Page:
• Odd Friendship: Xander, the Crown Prince of Nohr with Harrison, an foreigner from another world who for all intents and purposes is just a commoner. Xander's POV in Chapter 32 reveals that, as someone who feels The Chains of Commanding in his societal role, Xander feels comfortable in Harrison's company because he doesn't have to put on a front and can just be himself around him. For his part, Harrison respects Xander greatly (to the point of seeing him as a Big Brother Mentor) and is willing to be his retainer - though he will also call him out for doing things he finds objectionable.
  • Original Character: The residents of Hoiyoto, as well as a treasonous faction of daimyo led by Lord Toyoshima.
  • O.O.C. Is Serious Business: When Sakura raises her voice, even Takumi is stunned into silence.
  • Outside-Context Problem: For the Nohr/Hoshido conflict (and even Anankos), Harrison's mere presence is something they can't predict; this becomes most evident when he saves Mikoto during the Ganglari attack, something Orochi notes she believed to be impossible.
    • However, even Harrison is caught off-guard by the "West Hoshido" army rising up to try and usurp the throne at a time of political unrest. Even the Foreshadowing caught him off-guard.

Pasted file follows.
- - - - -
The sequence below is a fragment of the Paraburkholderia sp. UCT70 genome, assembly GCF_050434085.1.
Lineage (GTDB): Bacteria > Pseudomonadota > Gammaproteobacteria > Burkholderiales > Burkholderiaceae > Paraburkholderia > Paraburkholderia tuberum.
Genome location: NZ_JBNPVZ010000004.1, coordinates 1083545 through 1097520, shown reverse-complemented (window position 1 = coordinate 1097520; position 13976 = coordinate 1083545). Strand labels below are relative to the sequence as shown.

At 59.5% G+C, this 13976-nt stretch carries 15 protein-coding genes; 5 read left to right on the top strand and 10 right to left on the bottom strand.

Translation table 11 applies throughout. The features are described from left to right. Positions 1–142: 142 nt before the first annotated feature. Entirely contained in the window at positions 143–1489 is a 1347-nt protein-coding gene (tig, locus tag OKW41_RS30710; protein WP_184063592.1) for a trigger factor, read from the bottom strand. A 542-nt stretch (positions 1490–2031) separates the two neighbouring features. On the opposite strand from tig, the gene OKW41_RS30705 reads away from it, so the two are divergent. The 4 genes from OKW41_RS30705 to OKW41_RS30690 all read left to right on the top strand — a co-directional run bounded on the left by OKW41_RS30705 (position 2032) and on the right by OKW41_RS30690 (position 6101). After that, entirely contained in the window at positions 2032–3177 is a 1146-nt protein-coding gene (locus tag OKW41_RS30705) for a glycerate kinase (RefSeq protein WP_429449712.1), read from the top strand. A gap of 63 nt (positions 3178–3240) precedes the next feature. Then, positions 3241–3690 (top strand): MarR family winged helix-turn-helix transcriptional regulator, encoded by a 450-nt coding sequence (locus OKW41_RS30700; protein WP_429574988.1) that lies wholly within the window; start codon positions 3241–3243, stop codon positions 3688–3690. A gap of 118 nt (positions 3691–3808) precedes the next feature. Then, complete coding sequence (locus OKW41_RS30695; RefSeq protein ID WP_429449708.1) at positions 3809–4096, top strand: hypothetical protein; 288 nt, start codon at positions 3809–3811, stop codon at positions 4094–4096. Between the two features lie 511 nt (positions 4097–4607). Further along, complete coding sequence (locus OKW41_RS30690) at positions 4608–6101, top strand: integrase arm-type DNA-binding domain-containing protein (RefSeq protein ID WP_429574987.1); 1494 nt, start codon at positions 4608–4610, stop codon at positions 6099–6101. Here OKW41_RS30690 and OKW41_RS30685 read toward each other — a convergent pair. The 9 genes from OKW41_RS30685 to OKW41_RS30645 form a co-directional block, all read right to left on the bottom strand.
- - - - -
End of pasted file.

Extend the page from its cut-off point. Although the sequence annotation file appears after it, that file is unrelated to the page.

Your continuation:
• Precocious Crush: Sakura has budding feelings towards Harrison, who is perhaps the only male outside her family and the royal retainers who she finds it easy to be around and speak with. Time will tell if anything comes of it.
  • Reality Ensues:
    • One particular thing Harrison never considered was that with Mikoto alive, Corrin would feel very strongly about not hurting her mother's feelings or abandoning her; even with his words and appeal to her inner optimist reason can't sway the human heart like sentiment does.
    • Although the Hoshidan royal family inspires much loyalty in its people for the most part, those who toil away their lives far from the capitol with little exposure to the patriotism or the nobility are naturally less-inclined to feel the Hoshidan solidarity - those who have lords with little regard for their wellbeing even more. Harrison is able to inspire some loyalty from the people of Hoiyoto by pointing out that while the rebellious daimyo have never done anything for them, Princess Hinoka herself came to fight the Faceless that had threatened their lives and homes.